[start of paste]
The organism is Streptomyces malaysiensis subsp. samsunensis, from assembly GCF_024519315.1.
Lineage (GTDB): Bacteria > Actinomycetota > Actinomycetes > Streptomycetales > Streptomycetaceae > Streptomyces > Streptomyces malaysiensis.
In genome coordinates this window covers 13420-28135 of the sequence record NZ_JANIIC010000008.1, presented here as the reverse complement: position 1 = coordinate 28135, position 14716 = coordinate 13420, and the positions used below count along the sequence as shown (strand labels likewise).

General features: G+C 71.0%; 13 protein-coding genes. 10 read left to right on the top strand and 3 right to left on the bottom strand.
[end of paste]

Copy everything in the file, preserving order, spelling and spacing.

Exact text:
The organism is Streptomyces malaysiensis subsp. samsunensis, from assembly GCF_024519315.1.
Lineage (GTDB): Bacteria > Actinomycetota > Actinomycetes > Streptomycetales > Streptomycetaceae > Streptomyces > Streptomyces malaysiensis.
In genome coordinates this window covers 13420-28135 of the sequence record NZ_JANIIC010000008.1, presented here as the reverse complement: position 1 = coordinate 28135, position 14716 = coordinate 13420, and the positions used below count along the sequence as shown (strand labels likewise).

General features: G+C 71.0%; 13 protein-coding genes. 10 read left to right on the top strand and 3 right to left on the bottom strand.